First Facebook and Twitter were made inaccessible, now the entire Web
Blocking access to Twitter and Facebook just wasn’t enough for the Egyptian government. Around 11 hours ago--or a little after midnight in Egypt--the Internet went completely dark.
Now protesters all across Egypt must find a way to organize without the Web and, in Cairo, with an elite special operations force deployed to put a stop to massive demonstrations that have rippled across the state, ignited by a revolt in Tunisia that successfully toppled the regime there.
Both were drastic measures taken as preemptive steps by the Egyptian government ahead of possibly the largest demonstrations yet, which Reuters says are planned for Friday after weekly prayers. But neither the people taking to the streets in Tunisia nor those in Iran during the summer of 2009 ever had to face a complete blackout of the Internet, a highly strategic attack on Egyptians’ freedom of speech undoubtedly ordered into effect by the Egyptian government. "It's probably a phone call that goes out to half a dozen folks who enter a line on a router configuration file and hit return," said Craig Labovitz, chief scientist for Arbor Networks the security company responsible for the graph above. "It's like programming your TiVo — you have things that are set up and you delete one. It's not high-level programming." The decision to bar all online access was also likely spurred on by a nonstop flow of protest footage to sites like YouTube, disseminated through social networks, displaying the deteriorating situation on the ground. Additionally, there are reports that possibly dozens have been killed along with at least 100 injured in Cairo alone. One of the more gruesome videos, first made available by AP, shows a protester getting shot, followed by short scenes from around the country:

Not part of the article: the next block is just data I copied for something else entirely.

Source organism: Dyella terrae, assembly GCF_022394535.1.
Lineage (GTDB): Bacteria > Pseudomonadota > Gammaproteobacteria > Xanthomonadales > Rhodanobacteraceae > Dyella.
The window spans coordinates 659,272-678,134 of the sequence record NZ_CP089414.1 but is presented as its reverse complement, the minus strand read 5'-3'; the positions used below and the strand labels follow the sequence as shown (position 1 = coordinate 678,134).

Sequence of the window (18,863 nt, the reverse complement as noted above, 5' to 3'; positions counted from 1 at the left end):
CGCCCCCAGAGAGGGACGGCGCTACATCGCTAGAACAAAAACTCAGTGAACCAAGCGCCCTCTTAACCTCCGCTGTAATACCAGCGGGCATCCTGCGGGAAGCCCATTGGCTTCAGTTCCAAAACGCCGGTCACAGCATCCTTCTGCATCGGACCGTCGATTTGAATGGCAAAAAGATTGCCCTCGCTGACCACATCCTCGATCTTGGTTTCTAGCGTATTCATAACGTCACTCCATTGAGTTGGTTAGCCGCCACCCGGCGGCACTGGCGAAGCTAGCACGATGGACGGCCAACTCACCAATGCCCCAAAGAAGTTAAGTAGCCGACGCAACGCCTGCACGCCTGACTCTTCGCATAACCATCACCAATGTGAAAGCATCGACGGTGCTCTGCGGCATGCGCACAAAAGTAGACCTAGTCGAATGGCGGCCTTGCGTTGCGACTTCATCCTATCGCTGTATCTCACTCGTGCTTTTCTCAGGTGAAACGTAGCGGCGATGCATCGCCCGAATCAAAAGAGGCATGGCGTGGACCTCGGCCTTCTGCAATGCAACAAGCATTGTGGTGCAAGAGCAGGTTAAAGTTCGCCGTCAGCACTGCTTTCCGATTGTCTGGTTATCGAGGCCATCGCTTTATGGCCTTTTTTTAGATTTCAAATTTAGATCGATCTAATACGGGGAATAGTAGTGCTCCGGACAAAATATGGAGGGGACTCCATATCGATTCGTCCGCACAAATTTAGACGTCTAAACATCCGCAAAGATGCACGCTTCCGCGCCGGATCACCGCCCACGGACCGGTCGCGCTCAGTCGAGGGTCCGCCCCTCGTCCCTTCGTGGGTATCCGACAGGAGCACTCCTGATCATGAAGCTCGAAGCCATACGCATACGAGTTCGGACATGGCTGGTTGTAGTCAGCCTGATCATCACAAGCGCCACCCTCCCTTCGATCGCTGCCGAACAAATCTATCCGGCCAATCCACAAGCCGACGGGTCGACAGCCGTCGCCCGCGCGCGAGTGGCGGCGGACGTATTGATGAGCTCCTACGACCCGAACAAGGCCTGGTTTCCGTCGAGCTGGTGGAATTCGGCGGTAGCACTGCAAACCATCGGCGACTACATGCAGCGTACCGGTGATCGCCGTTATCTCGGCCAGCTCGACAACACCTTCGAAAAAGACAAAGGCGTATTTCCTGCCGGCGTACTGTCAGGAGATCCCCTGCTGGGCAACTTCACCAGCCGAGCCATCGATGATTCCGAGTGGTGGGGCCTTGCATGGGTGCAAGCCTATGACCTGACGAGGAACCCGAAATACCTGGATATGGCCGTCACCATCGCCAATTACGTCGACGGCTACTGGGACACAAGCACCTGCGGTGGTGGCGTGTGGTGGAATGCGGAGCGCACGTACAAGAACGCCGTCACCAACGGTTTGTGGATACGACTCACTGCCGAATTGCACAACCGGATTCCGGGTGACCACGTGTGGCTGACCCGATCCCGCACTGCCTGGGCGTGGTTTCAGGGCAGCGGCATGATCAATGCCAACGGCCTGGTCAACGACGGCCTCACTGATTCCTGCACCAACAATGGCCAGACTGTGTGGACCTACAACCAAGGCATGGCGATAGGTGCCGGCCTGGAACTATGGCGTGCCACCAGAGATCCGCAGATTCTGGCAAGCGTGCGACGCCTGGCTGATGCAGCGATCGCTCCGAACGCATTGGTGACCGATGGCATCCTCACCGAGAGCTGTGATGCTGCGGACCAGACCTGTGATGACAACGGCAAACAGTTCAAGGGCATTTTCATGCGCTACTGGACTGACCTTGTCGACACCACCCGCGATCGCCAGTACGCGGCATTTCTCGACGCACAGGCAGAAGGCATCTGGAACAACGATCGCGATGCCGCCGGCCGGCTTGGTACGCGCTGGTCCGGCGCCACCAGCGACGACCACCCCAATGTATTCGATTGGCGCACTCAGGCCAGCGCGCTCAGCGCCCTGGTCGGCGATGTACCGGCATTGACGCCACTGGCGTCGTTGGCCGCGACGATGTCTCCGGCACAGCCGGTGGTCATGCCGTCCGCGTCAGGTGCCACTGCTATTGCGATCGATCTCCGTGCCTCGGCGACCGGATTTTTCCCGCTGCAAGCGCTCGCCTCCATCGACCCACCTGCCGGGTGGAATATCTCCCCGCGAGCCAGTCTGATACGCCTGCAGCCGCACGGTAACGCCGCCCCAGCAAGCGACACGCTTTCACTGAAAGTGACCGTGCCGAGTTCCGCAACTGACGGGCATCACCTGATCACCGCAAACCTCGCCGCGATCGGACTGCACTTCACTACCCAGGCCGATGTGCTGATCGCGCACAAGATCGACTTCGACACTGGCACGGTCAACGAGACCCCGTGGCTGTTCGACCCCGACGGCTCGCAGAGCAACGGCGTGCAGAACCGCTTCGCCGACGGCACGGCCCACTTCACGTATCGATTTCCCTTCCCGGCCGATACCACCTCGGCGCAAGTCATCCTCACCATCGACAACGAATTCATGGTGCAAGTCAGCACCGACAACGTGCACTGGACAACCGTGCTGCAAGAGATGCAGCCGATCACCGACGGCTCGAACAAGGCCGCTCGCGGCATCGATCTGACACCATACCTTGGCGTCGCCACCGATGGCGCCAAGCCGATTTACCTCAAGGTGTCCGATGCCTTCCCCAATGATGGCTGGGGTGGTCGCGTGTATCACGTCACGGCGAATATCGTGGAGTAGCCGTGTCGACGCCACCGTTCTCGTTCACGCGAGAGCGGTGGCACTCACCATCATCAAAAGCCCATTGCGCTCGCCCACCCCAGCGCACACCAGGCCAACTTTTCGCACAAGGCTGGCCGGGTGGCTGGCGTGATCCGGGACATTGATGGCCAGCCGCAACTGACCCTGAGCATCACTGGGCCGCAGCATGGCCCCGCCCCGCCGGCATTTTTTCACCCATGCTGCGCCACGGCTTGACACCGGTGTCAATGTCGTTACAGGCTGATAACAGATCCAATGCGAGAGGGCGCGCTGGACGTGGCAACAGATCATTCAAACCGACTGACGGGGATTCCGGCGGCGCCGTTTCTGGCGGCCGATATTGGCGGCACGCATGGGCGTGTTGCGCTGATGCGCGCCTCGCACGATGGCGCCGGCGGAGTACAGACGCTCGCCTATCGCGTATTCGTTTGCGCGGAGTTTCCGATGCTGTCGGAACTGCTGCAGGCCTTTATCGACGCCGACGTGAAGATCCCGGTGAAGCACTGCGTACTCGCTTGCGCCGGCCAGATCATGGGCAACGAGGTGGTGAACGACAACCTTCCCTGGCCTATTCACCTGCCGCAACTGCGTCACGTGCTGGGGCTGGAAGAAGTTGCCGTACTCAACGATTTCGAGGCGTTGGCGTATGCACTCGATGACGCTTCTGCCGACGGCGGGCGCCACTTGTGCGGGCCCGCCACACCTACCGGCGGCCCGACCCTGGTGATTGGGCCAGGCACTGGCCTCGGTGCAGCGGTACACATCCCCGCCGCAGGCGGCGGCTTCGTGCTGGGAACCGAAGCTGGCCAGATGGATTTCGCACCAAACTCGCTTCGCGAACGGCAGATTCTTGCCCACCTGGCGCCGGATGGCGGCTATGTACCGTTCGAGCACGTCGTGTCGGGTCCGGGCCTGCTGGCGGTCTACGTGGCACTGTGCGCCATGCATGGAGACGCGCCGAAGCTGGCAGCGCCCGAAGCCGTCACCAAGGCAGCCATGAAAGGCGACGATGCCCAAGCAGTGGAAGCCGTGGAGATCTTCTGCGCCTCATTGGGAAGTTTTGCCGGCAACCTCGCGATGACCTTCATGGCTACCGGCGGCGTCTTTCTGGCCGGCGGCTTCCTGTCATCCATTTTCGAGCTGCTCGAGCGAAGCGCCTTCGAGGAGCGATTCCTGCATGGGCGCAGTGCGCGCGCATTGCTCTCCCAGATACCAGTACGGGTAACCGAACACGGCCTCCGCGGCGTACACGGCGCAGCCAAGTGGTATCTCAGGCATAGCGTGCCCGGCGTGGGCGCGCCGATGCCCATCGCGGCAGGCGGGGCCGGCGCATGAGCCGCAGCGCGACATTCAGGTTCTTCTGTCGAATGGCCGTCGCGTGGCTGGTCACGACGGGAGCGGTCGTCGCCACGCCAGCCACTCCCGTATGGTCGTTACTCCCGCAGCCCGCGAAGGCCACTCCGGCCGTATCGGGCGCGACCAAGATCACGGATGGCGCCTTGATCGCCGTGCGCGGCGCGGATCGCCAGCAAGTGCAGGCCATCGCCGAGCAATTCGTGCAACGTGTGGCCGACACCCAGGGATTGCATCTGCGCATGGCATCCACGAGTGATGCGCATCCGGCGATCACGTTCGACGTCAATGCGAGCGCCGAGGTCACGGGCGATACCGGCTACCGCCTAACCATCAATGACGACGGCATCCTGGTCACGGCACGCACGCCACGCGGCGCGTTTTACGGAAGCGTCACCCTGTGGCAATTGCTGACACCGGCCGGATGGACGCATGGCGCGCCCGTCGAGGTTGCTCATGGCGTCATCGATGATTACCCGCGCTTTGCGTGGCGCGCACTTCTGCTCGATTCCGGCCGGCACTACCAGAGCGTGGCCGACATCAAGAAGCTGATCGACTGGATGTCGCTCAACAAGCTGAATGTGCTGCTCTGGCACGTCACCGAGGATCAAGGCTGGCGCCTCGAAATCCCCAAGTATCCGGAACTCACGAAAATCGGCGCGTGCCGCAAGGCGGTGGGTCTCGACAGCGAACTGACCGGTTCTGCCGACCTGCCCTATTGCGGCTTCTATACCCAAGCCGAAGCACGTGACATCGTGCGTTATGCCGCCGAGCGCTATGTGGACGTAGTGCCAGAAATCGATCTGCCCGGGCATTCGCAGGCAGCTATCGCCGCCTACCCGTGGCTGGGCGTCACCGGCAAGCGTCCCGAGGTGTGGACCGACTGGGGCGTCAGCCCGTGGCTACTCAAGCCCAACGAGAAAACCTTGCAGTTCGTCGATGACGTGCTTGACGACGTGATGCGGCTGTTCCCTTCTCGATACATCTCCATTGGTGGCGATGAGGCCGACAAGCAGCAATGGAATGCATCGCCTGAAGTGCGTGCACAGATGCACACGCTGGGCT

More videos of the protests are available here. Because the U.S. government still considers Egyptian President Hosni Mubarak a crucial Middle Eastern ally, response from the Obama administration has been safely cautious about saying too much but still sharply critical of Egypt’s move to censor modes of communication. Soon after it was discovered that both Facebook and Twitter had been made inaccessible to Egyptians, Secretary of State Hillary Clinton urged the Egyptian government not to dismantle access to the social networking sites. Then U.S. Assistant Secretary of State for Public Affairs Philip Crowley sent out a tweet late Thursday evening legitimizing fears that the Egyptian government had actually gone so far as to block the entire Web. President Barack Obama’s reaction to the matter, however, was filmed in a YouTube interview hours before this was known, so he only reacts to news that social media sites had been stifled: And I think that it is very important that people have mechanisms in order to express legitimate grievances. As I said in my State of the Union speech, there are certain core values that we believe in as Americans that we believe are universal: freedom of speech, freedom of expression, people being able to use social networking or any other mechanisms to communicate with each other and express their concerns. And that is no less true in the Arab world than it is here in the United States.